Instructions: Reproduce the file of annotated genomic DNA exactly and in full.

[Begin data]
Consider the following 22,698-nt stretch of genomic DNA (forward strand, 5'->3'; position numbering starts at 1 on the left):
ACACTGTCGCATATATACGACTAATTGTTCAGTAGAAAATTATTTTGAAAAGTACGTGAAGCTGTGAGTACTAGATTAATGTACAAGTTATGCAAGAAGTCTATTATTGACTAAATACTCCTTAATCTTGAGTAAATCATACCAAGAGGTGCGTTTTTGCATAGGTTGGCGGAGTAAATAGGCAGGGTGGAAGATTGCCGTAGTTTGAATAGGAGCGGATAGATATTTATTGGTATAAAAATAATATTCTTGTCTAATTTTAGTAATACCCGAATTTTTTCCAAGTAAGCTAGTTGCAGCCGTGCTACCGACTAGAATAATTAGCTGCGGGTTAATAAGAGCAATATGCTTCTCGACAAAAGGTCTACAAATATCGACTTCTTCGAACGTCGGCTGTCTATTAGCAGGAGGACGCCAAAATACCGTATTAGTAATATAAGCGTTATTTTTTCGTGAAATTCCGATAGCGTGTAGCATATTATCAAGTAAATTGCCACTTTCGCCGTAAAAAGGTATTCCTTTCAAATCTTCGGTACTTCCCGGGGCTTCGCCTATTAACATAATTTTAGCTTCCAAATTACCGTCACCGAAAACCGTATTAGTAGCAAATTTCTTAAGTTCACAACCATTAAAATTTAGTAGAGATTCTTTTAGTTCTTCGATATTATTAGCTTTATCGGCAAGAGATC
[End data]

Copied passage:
Consider the following 22,698-nt stretch of genomic DNA (forward strand, 5'->3'; position numbering starts at 1 on the left):
ACACTGTCGCATATATACGACTAATTGTTCAGTAGAAAATTATTTTGAAAAGTACGTGAAGCTGTGAGTACTAGATTAATGTACAAGTTATGCAAGAAGTCTATTATTGACTAAATACTCCTTAATCTTGAGTAAATCATACCAAGAGGTGCGTTTTTGCATAGGTTGGCGGAGTAAATAGGCAGGGTGGAAGATTGCCGTAGTTTGAATAGGAGCGGATAGATATTTATTGGTATAAAAATAATATTCTTGTCTAATTTTAGTAATACCCGAATTTTTTCCAAGTAAGCTAGTTGCAGCCGTGCTACCGACTAGAATAATTAGCTGCGGGTTAATAAGAGCAATATGCTTCTCGACAAAAGGTCTACAAATATCGACTTCTTCGAACGTCGGCTGTCTATTAGCAGGAGGACGCCAAAATACCGTATTAGTAATATAAGCGTTATTTTTTCGTGAAATTCCGATAGCGTGTAGCATATTATCAAGTAAATTGCCACTTTCGCCGTAAAAAGGTATTCCTTTCAAATCTTCGGTACTTCCCGGGGCTTCGCCTATTAACATAATTTTAGCTTCCAAATTACCGTCACCGAAAACCGTATTAGTAGCAAATTTCTTAAGTTCACAACCATTAAAATTTAGTAGAGATTCTTTTAGTTCTTCGATATTATTAGCTTTATCGGCAAGAGATC